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"Grounds for Pleasure - Keyboard Music from Seventeenth Century England"

Colin Booth, harpsichord

rec: Feb 12 - 14, 2014, Godney (Somerset), Village Hall
Soundboard - SBCD214 (66'52")
Liner-notes: E
Cover & track-list

anon: My Lady Carey's Dompe; John BLOW (1649-1708): Ground in Gamut Flatt; Mortlack's Ground; Suite in d minor; William BYRD (1543-1623): A Grounde; My Lady Nevel's Grownde; William CROFT (1678-1727): Suite in A; Orlando GIBBONS (1583-1625): Fantasia; Ground; Italian Ground; Pavan Lord Salisbury; William INGLOT (1554-1621): The Leaves Bee Greene; Henry PURCELL (1659-1695): A Ground in Gamut (Z 645); A New Ground (Z T682); Chacone (Z T680); Ground in d minor (Z D222); Hornpipe (Z T683); Thomas TOMKINS (1572-1656): A Short Verse; Grounde

The word ground often crops up in programmes of English music of the 16th and 17th centuries. New Grove defines it thus: "A melody, usually in the bass and hence often called a ground bass (basso ostinato in Italian), recurring many times in succession, accompanied by continuous variation in the upper parts." It could appear in various forms, with various titles, and was one of the most popular genres across Europe. At first blush the repetition of the same bass scheme may seem not very interesting, but in fact many compositions based on a ground belong among the most exciting. Especially Italian composers knew how to use a basso ostinato for brilliant pieces with increasingly virtuosic variations. In France it was especially the chaconne which stirred the imagination of composers. Under the ancien régime hardly an opera was written which did not include a chaconne, mostly in the last act towards the end.

Grounds could be written for almost any instrument or ensemble of instruments. As far as England is concerned, this programme is devoted to keyboard music, but some of the most famous and brilliant grounds were composed for the viola da gamba (especially by Christopher Simpson), the recorder and the human voice. Some specimens of the latter category are from the pen of Henry Purcell, such as his 'evergreen' Music for a while. He is also represented in this programme of grounds by English composers. That makes this disc all the more attractive as his keyboard works are not part of the standard repertoire of harpsichordists. The music of his contemporaries fares even worse: not that many of the keyboard works by the likes of Blow and Croft are available on disc, let alone played in harpsichord recitals. The Ground from Croft's Suite in A is a particularly nice piece which I had never heard before.

The programme opens with the anonymous My Lady Carey's Dompe which has to be considered one of the earliest grounds composed in England. It is based on a simple two-note motif. Next follows a brilliant piece by William Byrd, one of the greatest keyboard composers of his time. He also ends the programme, and the two grounds Colin Booth has chosen are very different in character. This just confirms that the form of the ground leaves much room for variety.

Basically any formula could be used as a ground. The Leaves Bee Greene by William Inglot attests to that: the tune mostly appears in the bass. In his liner-notes Colin Booth points out that the genre of the ground is not always clearly discernible from a set of variations. That also goes for Orlando Gibbons' Italian Ground. The title refers to a tune better known as More Palatino and used by many composers for variations, sometimes with different titles.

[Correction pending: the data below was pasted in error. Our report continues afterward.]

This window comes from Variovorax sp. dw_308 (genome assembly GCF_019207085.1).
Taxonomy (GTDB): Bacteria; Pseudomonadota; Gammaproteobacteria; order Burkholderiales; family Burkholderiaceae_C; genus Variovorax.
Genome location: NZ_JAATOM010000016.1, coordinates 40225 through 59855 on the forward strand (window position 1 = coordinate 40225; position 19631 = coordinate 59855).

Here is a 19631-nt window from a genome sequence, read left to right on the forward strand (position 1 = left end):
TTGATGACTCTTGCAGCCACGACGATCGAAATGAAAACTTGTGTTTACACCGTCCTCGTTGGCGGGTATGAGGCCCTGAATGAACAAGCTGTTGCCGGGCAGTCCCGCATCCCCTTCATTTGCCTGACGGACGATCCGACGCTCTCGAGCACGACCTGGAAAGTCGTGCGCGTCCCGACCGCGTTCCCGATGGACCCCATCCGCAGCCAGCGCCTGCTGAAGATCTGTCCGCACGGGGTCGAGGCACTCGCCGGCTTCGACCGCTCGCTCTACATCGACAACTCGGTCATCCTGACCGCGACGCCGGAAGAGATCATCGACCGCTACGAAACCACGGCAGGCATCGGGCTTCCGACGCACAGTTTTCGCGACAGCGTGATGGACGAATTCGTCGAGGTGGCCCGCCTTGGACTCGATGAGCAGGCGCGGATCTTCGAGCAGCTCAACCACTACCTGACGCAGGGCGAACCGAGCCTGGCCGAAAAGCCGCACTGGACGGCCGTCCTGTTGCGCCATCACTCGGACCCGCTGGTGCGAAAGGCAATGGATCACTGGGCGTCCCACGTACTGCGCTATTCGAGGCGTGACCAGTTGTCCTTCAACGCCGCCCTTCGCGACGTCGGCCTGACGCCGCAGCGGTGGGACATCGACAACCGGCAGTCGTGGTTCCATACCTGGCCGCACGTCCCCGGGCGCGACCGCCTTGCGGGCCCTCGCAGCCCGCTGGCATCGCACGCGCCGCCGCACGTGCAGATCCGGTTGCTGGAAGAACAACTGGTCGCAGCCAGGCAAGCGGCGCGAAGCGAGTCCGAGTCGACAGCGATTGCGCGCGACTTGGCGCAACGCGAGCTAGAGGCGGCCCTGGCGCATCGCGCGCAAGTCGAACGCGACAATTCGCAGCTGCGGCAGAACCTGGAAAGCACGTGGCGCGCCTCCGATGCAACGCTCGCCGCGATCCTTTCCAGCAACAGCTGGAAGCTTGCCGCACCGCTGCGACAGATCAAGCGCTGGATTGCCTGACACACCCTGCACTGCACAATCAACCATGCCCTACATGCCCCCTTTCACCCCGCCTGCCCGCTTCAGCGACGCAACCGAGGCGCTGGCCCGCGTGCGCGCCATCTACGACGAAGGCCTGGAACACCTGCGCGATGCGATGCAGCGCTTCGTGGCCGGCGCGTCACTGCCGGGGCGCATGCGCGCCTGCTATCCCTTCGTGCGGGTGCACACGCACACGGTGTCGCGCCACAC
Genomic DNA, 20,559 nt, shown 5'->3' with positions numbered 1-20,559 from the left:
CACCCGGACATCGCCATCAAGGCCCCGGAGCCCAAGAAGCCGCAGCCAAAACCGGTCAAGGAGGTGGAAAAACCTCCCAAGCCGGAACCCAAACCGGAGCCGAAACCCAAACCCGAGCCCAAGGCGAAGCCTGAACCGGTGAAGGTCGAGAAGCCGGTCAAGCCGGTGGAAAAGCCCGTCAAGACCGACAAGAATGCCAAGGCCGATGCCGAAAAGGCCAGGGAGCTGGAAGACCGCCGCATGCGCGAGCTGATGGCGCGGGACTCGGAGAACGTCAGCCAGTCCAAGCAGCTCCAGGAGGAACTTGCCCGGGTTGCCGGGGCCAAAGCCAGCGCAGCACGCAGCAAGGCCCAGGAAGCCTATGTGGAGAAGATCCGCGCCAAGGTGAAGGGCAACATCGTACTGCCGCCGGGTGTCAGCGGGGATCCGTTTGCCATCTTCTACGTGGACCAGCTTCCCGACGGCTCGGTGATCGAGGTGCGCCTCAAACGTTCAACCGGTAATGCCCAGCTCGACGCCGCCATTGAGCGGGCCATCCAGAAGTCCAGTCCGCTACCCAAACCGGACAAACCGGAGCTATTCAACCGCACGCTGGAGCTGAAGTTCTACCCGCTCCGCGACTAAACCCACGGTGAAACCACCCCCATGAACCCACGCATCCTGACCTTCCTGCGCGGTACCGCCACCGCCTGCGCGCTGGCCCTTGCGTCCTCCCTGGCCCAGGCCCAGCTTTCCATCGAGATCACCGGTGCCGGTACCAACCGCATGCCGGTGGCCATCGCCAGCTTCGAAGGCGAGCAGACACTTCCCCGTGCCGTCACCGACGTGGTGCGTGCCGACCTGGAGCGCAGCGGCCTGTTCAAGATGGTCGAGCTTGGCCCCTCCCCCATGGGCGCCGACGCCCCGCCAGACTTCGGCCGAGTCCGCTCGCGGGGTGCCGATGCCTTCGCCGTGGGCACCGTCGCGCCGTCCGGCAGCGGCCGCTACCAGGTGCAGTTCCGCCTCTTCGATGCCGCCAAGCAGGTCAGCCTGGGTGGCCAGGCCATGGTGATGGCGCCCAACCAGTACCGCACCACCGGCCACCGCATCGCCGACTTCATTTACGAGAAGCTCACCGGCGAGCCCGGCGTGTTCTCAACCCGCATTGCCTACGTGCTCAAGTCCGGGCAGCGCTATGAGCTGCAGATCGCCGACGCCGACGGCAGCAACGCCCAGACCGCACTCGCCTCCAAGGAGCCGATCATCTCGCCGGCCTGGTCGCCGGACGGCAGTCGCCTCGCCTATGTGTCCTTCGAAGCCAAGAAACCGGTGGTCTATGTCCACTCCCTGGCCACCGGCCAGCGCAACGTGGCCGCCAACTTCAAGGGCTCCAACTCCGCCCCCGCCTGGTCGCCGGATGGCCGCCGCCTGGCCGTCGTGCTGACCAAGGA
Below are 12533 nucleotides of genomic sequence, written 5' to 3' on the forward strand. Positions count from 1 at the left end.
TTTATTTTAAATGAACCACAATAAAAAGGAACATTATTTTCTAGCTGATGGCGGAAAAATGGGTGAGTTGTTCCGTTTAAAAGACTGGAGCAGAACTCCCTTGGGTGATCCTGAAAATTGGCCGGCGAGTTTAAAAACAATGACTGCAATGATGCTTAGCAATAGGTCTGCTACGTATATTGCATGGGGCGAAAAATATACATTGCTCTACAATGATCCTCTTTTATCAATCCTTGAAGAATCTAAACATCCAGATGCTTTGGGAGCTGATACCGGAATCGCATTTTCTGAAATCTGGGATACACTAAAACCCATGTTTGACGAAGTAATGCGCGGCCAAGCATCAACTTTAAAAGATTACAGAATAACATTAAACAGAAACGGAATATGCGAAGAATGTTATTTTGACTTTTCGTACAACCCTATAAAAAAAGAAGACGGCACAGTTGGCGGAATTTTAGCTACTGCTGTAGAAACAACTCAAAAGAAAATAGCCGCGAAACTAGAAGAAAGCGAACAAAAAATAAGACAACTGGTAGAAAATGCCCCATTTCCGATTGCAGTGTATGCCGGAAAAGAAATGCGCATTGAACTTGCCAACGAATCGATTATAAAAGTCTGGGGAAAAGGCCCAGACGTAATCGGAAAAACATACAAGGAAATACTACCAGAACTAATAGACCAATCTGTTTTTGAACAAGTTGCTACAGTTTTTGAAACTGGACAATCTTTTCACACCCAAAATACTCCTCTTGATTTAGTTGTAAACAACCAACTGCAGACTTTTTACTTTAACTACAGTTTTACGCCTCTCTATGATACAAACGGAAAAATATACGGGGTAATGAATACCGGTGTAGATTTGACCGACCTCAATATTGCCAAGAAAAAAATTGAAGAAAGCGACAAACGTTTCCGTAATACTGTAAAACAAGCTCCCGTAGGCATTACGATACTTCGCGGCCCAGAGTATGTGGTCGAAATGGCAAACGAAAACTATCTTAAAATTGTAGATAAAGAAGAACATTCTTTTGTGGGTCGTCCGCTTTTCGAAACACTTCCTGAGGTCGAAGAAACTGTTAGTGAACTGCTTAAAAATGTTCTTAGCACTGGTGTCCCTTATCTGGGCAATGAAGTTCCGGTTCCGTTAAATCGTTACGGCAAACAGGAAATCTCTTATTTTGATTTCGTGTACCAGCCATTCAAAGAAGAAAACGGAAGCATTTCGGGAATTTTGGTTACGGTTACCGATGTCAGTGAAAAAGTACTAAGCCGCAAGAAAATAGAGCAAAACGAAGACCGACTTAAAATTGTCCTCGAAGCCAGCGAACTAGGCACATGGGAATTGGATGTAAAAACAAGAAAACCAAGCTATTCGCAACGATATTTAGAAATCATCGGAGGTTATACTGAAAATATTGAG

The programme includes various pieces by Purcell, and these are mostly arrangements of theatre music in which he often made use of grounds. Other composers of his time included a ground in some of their suites, such as Blow and Croft. By including the other movements from those suites and several independent pieces which don't belong to the genre Booth puts the ground in its historical context. A Short Verse by Tomkins and the magnificent Pavan Lord Salisbury by Gibbons are two of the latter. In the Pavan Booth has added variations in the composer's style.

This is just one of the creative elements in his performances. Another is the choice of harpsichord. It is an original French instrument, signed Nicholas Celini Narboniensis 1661 which combines features of Italian and early French instruments. It has two manuals. "The lower keyboard plays one or both of two sets of strings at normal pitch. (...) The upper keyboard plays a solo register pitched an octave higher. There is no possibility of any kind of coupler mechanism". Booth refers here to the 'mother and child' virginals which were popular in the Low Countries around 1600. It seems that this instrument, with its 'old-fashioned' streaks, is very well suited to the repertoire played here. The sound is unusual but very intriguing and captivating. Its robustness - which points in the direction of Italian harpsichord-making - makes a piece like Gibbons's Pavan Lord Salisbury even more impressive.

That is also due to Colin Booth's outstanding performances. Some pieces are different from how I have heard them before but are certainly convincing. This disc is also a model of intelligent and sensible programming. The liner-notes are informative and helpful to put the music into perspective. The same goes for the extensive notes about the harpsichord, which are accompanied by a beautiful picture.

For harpsichord lovers this is a disc not to be missed.

Johan van Veen (© 2015)

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